Posts Tagged ‘debt’

 

The second part of That Film about Money is even better than the first.

That’s because it explores the connection between money and the crisis of 2007-08, including giving the working-class more debt instead of increasing wages (which is why, as you can see below, household debt service payments as a percent of disposable personal income rose so precipitously from the early-1990s onward, until the crash) and why the banks have recovered since the crash (by taking cheap money from the government and lending it back, to finance the deficit, at higher rates of interest).

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David Simonds Apple 14.09.14 sign

 

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Chart of the day

Posted: 13 September 2014 in Uncategorized
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According to the latest figures from the Federal Reserve Bank of New York, student debt is an enormous burden on people—both young and old.

There are now more than 2 million Americans age sixty and older who still owe money on their student loans—three times the number as recently as 2005—and they owe almost $20,000 per person, as a result of paying for their own education or for the college degrees of one or another family member. As Elizabeth Olson explains, the student-loan payments for the elderly are being automatically deducted from the Social Security income.

“As the baby boomers continue to move into retirement, the number of older Americans with defaulted loans will only continue to increase,” Charles A. Jeszeck, the G.A.O. director of education, work force and income security, testified at the hearing. “This creates the potential for an unpleasant surprises for some, as their benefits are offset and they face the possibility of a less secure retirement.”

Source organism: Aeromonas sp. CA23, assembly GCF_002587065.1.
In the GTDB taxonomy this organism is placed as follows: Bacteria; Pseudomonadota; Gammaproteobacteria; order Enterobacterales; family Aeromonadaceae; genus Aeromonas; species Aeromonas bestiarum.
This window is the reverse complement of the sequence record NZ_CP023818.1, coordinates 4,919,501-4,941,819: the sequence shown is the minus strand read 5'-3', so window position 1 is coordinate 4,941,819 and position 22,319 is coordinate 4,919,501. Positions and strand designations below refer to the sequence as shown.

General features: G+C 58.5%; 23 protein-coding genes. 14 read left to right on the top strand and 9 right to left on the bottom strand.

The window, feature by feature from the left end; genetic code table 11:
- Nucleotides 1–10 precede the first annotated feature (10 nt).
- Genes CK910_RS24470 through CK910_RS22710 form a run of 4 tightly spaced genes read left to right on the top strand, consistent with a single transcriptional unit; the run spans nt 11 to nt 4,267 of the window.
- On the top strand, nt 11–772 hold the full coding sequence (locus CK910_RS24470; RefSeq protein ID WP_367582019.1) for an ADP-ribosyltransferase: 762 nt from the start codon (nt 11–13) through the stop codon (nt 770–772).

More than 80 percent of the outstanding balances are from seniors who financed their own education, the G.A.O. report concluded, and only 18 percent were attributed to loans used to finance the studies of a spouse, child or grandchild.

But the default rate for these loans is 31 percent — a rate that is double that of the default rate for loans taken out by borrowers between the ages of 25 and 49 years old, according to agency data.

“Such debt reduces net worth and income and can erode retirement security,” Mr. Jeszeck said. “The effect of rising debt can be more profound for those who have accumulated few or no financial assets.”

And such student loan debt “can be especially problematic because unlike other types of debt, it generally cannot be discharged in bankruptcy,” he added.

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Of course, the student debt of the elderly makes up only a small portion of the enormous debt based on student loans for the population as a whole: as of the end of 2012, almost 40 it was almost 40 million borrowers has racked up a total of almost $1 trillion—an average of almost $25 thousand per person—in order to pay for a college education in the United States.

All the while, mainstream economists and politicians—liberal and conservative alike—maintain that higher education is the solution to poverty, inequality, and everything else that ails the nation’s economy.

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Chart of the day

Posted: 1 September 2014 in Uncategorized
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As Danielle Kurtzleben explains,

the median household’s net worth fell from $106,591 to $68,839 from 2005 to 2011. . .

the median net worth of the top 20 percent divided by the median of the second 20 percent was 39.8 in 2000. Today, it’s 86.8.

In addition, the latter group lost nearly 56 percent of its wealth. And the overall wealth of the bottom 20 percent fell from -$915 to -$6,029. Or, put another way, the median American in that poorest group saw their debt increase more than 6 and a half fold.

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